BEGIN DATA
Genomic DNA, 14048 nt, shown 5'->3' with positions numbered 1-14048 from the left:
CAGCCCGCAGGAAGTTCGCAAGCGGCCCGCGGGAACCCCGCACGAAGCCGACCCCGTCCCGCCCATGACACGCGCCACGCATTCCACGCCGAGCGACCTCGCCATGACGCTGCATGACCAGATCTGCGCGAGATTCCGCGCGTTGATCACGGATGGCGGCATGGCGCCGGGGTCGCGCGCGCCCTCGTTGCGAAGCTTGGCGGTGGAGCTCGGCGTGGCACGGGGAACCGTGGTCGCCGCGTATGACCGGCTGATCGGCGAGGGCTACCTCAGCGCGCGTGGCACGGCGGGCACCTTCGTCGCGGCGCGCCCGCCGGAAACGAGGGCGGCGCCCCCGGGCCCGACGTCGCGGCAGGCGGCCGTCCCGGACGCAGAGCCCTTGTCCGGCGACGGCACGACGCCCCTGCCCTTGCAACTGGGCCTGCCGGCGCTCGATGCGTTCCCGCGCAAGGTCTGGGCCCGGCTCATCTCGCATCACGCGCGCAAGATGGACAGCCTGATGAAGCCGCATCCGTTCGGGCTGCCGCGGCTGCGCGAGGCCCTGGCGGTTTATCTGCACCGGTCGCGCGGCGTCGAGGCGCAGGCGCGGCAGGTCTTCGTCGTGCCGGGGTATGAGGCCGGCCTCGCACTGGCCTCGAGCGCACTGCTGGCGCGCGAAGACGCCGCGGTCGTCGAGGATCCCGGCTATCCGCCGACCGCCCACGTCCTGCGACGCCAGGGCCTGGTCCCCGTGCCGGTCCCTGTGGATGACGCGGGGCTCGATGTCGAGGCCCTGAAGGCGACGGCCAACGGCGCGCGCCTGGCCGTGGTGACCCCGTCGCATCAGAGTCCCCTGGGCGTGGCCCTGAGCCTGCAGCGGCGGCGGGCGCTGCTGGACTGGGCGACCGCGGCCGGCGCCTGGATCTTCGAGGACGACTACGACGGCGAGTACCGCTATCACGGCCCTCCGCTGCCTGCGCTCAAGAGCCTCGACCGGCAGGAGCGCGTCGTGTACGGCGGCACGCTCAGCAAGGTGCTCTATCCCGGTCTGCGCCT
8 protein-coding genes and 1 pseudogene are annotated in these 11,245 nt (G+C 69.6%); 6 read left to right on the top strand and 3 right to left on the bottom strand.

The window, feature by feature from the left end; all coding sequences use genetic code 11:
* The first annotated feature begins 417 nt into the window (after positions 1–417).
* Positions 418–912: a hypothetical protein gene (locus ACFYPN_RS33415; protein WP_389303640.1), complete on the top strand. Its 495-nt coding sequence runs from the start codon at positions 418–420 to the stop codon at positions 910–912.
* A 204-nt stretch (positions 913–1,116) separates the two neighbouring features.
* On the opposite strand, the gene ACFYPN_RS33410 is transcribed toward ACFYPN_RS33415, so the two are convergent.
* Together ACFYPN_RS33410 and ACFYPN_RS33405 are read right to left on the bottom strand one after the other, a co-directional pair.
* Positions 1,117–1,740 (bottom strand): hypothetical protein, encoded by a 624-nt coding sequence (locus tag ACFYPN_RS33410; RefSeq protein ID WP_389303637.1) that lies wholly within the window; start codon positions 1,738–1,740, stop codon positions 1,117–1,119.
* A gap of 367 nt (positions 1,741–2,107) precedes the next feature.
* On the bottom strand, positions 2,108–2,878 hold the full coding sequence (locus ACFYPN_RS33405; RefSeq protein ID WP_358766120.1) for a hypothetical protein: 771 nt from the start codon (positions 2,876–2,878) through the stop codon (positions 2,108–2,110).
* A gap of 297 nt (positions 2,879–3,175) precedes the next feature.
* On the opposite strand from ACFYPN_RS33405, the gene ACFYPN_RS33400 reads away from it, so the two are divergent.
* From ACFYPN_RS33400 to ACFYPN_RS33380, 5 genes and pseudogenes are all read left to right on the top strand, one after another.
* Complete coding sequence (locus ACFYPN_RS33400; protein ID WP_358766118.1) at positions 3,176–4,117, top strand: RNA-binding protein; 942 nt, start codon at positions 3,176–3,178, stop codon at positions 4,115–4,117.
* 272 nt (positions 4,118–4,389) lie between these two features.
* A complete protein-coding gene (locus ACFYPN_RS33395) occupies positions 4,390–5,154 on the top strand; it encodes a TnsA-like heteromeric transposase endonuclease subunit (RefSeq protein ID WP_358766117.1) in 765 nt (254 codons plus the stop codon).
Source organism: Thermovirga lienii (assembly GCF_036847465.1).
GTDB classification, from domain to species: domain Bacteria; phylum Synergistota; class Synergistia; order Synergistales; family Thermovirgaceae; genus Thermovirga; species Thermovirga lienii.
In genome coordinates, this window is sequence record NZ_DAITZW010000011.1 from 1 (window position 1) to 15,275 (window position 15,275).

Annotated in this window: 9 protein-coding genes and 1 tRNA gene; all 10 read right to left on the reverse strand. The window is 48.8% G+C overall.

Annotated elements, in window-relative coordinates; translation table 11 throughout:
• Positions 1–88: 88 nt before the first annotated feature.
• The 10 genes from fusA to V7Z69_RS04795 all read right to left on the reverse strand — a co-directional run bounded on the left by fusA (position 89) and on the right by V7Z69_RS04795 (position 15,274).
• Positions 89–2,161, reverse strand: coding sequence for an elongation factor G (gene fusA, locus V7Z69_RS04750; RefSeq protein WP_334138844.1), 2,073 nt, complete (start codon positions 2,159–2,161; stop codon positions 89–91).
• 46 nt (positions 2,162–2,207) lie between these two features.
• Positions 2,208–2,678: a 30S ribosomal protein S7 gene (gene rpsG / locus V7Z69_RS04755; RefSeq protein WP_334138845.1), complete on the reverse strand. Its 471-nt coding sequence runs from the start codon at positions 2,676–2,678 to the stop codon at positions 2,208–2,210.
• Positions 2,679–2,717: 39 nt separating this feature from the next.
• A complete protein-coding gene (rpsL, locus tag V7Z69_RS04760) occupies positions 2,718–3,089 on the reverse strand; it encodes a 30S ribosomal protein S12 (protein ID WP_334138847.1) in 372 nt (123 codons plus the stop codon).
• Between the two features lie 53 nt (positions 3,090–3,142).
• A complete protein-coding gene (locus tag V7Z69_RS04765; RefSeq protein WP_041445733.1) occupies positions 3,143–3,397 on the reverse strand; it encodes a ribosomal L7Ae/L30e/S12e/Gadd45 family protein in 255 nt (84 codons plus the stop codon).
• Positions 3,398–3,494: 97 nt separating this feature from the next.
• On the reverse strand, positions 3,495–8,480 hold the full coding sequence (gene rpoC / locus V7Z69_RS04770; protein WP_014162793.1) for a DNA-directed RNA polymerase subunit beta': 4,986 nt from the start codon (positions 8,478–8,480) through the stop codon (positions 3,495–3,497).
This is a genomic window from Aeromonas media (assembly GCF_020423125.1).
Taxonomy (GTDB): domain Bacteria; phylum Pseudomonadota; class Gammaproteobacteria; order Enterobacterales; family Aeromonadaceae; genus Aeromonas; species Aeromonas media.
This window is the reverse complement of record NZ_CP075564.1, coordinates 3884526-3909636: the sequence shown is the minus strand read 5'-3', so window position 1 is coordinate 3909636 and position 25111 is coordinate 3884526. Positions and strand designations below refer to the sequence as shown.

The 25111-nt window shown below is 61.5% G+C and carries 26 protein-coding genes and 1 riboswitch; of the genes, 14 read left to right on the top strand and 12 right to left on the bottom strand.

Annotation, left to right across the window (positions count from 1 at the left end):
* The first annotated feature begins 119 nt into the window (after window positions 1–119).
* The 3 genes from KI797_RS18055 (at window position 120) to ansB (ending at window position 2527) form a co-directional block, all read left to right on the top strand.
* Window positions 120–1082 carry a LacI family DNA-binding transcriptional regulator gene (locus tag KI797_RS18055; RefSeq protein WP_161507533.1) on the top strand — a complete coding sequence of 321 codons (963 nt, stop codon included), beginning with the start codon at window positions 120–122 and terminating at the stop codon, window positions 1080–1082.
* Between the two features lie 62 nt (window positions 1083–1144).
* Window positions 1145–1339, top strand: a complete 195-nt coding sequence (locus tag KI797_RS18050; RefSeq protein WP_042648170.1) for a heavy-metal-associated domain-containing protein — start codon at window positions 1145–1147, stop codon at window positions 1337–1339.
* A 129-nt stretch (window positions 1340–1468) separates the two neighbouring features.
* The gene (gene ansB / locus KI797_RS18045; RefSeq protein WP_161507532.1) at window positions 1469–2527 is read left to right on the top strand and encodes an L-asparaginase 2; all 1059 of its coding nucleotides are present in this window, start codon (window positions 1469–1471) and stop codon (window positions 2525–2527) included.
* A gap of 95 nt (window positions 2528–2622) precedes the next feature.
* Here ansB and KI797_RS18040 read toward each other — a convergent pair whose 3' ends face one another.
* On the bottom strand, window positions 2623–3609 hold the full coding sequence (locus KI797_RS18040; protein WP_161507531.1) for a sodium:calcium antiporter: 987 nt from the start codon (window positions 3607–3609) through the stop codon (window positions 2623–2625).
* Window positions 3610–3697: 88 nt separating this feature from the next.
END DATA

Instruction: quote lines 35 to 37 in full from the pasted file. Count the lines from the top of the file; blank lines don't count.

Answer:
This is a genomic window from Aeromonas media (assembly GCF_020423125.1).
Taxonomy (GTDB): domain Bacteria; phylum Pseudomonadota; class Gammaproteobacteria; order Enterobacterales; family Aeromonadaceae; genus Aeromonas; species Aeromonas media.
This window is the reverse complement of record NZ_CP075564.1, coordinates 3884526-3909636: the sequence shown is the minus strand read 5'-3', so window position 1 is coordinate 3909636 and position 25111 is coordinate 3884526. Positions and strand designations below refer to the sequence as shown.